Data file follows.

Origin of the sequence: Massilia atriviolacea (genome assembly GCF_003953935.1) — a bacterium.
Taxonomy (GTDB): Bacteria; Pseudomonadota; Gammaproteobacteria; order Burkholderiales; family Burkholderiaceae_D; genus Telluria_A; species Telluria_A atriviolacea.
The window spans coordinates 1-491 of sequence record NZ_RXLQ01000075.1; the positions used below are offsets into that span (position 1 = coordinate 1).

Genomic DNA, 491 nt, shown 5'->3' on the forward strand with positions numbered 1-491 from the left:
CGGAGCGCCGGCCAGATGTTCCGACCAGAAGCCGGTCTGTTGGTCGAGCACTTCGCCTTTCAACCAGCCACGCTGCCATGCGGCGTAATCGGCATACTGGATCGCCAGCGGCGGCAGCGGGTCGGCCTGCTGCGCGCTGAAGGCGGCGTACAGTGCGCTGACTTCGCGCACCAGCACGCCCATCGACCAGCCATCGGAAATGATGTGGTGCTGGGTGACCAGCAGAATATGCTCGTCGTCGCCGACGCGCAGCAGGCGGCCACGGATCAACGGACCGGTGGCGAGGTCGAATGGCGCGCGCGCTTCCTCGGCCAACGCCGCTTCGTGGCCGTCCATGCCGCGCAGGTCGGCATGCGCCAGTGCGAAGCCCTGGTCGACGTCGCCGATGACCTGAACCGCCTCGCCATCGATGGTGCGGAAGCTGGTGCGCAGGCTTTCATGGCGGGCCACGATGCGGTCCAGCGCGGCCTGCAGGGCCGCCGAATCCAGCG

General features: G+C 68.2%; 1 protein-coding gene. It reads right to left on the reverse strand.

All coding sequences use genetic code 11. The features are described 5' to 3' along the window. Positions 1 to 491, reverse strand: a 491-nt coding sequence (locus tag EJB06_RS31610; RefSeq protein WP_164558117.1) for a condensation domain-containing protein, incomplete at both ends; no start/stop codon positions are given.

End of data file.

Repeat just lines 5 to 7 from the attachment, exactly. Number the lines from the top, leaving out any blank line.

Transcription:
CGGAGCGCCGGCCAGATGTTCCGACCAGAAGCCGGTCTGTTGGTCGAGCACTTCGCCTTTCAACCAGCCACGCTGCCATGCGGCGTAATCGGCATACTGGATCGCCAGCGGCGGCAGCGGGTCGGCCTGCTGCGCGCTGAAGGCGGCGTACAGTGCGCTGACTTCGCGCACCAGCACGCCCATCGACCAGCCATCGGAAATGATGTGGTGCTGGGTGACCAGCAGAATATGCTCGTCGTCGCCGACGCGCAGCAGGCGGCCACGGATCAACGGACCGGTGGCGAGGTCGAATGGCGCGCGCGCTTCCTCGGCCAACGCCGCTTCGTGGCCGTCCATGCCGCGCAGGTCGGCATGCGCCAGTGCGAAGCCCTGGTCGACGTCGCCGATGACCTGAACCGCCTCGCCATCGATGGTGCGGAAGCTGGTGCGCAGGCTTTCATGGCGGGCCACGATGCGGTCCAGCGCGGCCTGCAGGGCCGCCGAATCCAGCG

General features: G+C 68.2%; 1 protein-coding gene. It reads right to left on the reverse strand.

All coding sequences use genetic code 11. The features are described 5' to 3' along the window. Positions 1 to 491, reverse strand: a 491-nt coding sequence (locus tag EJB06_RS31610; RefSeq protein WP_164558117.1) for a condensation domain-containing protein, incomplete at both ends; no start/stop codon positions are given.